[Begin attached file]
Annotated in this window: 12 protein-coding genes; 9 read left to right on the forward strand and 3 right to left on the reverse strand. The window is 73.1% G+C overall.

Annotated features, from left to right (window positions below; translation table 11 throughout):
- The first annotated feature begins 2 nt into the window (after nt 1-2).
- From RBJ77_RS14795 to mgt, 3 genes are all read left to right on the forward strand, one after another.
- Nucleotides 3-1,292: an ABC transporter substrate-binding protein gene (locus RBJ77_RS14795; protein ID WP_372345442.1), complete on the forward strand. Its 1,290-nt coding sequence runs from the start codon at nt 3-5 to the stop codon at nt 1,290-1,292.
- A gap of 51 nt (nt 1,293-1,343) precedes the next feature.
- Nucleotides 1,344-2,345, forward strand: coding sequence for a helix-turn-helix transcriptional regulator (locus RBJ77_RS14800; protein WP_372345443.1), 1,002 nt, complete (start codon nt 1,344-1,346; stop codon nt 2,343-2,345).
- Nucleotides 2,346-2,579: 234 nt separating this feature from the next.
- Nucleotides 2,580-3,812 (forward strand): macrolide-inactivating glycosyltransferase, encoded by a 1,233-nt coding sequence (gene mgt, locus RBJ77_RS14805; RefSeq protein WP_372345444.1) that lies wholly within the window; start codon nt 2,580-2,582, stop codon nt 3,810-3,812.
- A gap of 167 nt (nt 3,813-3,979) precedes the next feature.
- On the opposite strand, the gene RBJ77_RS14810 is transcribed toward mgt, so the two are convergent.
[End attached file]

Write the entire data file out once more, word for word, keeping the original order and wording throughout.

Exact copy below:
Annotated in this window: 12 protein-coding genes; 9 read left to right on the forward strand and 3 right to left on the reverse strand. The window is 73.1% G+C overall.

Annotated features, from left to right (window positions below; translation table 11 throughout):
- The first annotated feature begins 2 nt into the window (after nt 1-2).
- From RBJ77_RS14795 to mgt, 3 genes are all read left to right on the forward strand, one after another.
- Nucleotides 3-1,292: an ABC transporter substrate-binding protein gene (locus RBJ77_RS14795; protein ID WP_372345442.1), complete on the forward strand. Its 1,290-nt coding sequence runs from the start codon at nt 3-5 to the stop codon at nt 1,290-1,292.
- A gap of 51 nt (nt 1,293-1,343) precedes the next feature.
- Nucleotides 1,344-2,345, forward strand: coding sequence for a helix-turn-helix transcriptional regulator (locus RBJ77_RS14800; protein WP_372345443.1), 1,002 nt, complete (start codon nt 1,344-1,346; stop codon nt 2,343-2,345).
- Nucleotides 2,346-2,579: 234 nt separating this feature from the next.
- Nucleotides 2,580-3,812 (forward strand): macrolide-inactivating glycosyltransferase, encoded by a 1,233-nt coding sequence (gene mgt, locus RBJ77_RS14805; RefSeq protein WP_372345444.1) that lies wholly within the window; start codon nt 2,580-2,582, stop codon nt 3,810-3,812.
- A gap of 167 nt (nt 3,813-3,979) precedes the next feature.
- On the opposite strand, the gene RBJ77_RS14810 is transcribed toward mgt, so the two are convergent.